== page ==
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New leaders for the seniors
Steve Sporinsky and Mark Witkowski have agreed to serve as interim commissioners for the senior division for the 2023 season.
Steve plays with Wesolowski in the seniors and Palmer’s in the juniors. Mark plays with OC Hardware and Holy Smokes Pizza. Both are highly respected for their enthusiasm and good sportsmanship, and they are committed to making the division even better.
Their immediate goal is to get in touch with as many senior players as we can in advance of a January managers meeting. If players have suggestions that would help us, we want to hear them.
We call these positions “interim” because they are appointed, rather than elected. When we prepare for the 2024 season, we will make these elected positions, just as they are in the junior division.
We need to thank Steve and Mark for stepping up, and we hope for good times ahead.
Road trip to Crown Point
Bob Fonseca has a group of senior players who rent the Sparta Dome in Crown Point for softball practices on Wednesdays.
He says the group includes some guys in their 50s but the majority are 60-plus. It costs $20 to join plus $5 for any practices you attend. The practices go from noon to about 2:30 p.m., Central time. It’s about an 80-minute drive from South Bend to Crown Point, so it might be wise to set up a carpool.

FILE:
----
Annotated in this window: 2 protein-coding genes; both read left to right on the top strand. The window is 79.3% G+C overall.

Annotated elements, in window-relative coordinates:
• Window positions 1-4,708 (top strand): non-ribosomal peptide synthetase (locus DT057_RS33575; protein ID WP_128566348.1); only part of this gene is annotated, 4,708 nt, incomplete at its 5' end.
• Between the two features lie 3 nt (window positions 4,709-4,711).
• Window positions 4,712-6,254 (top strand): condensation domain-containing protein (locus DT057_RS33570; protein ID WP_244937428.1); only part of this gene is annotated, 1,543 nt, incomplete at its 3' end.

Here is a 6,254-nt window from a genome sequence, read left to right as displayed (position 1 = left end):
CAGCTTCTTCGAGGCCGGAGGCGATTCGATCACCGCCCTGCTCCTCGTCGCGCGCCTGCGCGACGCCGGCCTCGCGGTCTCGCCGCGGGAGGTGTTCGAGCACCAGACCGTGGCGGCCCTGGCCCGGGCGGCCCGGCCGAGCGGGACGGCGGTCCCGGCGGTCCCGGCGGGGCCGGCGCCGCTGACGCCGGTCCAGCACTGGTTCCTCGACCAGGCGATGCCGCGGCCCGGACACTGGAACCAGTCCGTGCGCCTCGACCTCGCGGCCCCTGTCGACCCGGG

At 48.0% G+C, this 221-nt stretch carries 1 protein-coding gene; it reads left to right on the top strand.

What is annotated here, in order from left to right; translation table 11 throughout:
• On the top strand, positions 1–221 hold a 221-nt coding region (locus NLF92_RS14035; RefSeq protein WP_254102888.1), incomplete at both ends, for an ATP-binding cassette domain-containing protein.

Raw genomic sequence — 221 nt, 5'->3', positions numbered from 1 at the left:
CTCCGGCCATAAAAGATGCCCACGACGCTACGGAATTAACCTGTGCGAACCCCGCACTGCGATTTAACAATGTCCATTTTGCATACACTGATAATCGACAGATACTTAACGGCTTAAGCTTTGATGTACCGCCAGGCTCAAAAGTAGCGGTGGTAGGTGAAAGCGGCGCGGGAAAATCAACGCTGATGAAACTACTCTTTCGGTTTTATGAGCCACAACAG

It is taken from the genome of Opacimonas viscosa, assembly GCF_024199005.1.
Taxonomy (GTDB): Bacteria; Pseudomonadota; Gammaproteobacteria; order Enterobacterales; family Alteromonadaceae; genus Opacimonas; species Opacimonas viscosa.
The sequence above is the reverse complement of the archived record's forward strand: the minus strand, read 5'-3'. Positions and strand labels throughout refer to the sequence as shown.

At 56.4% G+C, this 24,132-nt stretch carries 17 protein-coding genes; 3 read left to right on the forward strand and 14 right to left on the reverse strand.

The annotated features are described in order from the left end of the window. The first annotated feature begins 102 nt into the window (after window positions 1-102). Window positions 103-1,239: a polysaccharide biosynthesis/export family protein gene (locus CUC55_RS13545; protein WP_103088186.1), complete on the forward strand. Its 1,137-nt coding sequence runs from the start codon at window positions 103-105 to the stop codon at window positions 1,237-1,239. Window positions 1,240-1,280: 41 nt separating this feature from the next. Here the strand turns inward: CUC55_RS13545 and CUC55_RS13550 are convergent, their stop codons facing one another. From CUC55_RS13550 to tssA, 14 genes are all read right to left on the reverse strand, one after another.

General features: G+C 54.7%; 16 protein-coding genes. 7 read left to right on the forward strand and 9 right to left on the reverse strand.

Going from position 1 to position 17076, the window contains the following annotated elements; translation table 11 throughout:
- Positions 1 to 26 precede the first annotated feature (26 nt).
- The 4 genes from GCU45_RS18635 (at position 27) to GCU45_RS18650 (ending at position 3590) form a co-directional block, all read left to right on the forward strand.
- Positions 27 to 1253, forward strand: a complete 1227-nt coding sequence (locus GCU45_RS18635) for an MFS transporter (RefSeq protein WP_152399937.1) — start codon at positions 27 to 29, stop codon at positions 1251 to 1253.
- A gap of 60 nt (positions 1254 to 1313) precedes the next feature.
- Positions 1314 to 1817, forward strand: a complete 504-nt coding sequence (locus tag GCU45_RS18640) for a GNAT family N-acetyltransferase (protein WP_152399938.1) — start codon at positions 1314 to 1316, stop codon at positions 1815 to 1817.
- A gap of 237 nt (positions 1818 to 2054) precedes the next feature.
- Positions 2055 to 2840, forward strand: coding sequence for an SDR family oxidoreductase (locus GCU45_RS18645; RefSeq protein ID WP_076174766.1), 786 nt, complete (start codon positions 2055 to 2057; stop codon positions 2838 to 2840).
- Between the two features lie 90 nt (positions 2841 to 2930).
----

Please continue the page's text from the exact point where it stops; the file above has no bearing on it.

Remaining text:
If you want to join, call Bob at (219) 210-0120.
A single-wall for Christmas?
A lot of us do some bat shopping during the off-season. If this is part of your Christmas list, you might want to ask Santa for a gift certificate instead, especially if you’re still in your 50s.
Every January at the junior managers meeting, some discussion occurs about bats. It’s no fun having commissioners serve as bat police, but the goal usually is to make things simpler while keeping the games safe and fair.
Composite bats are legal for all batters in the senior division. Almost certainly, they’ll stay that way.
The main reason we bring it up now is that good bats are expensive. The wise thing for juniors to do is to wait until after the January meeting to plunk down money for a bat you may not be able to use.
Play with us, learn with them
Have you heard about the Forever Learning Institute? FLI has been offering a wide range of classes for people in our age group for 45 years. It’s a chance to develop new interests and skills – from Hawaiian dance, to juggling, to speaking French, to understanding obscure Biblical prophets. Most classes are at the Little Flower parish center, 54191 Ironwood Road, South Bend.
We’re not exactly joining forces, but we’ve asked FLI to include information about us in their newsletter and course calendar. They serve ages 50 and older, so it’s possible that their students can become our ballplayers – and vice versa. We may need an influx of newcomers, especially in the senior division, so let’s keep our fingers crossed.
As for FLI, the spring semester begins in March. Keep an eye on the website – foreverlearninginstitute.org – for class offerings, schedules and registration deadlines.
We’ve sent a similar inquiry to Mishawaka’s Battell Community Center and hope we get the same response. We all share the same mission – helping people find ways to stay active as they get older. If you have other ideas for outreach, please let us know.
Another look in the rulebook
In our fourth newsletter, we listed five rules that come from our league book. We’re including four more here.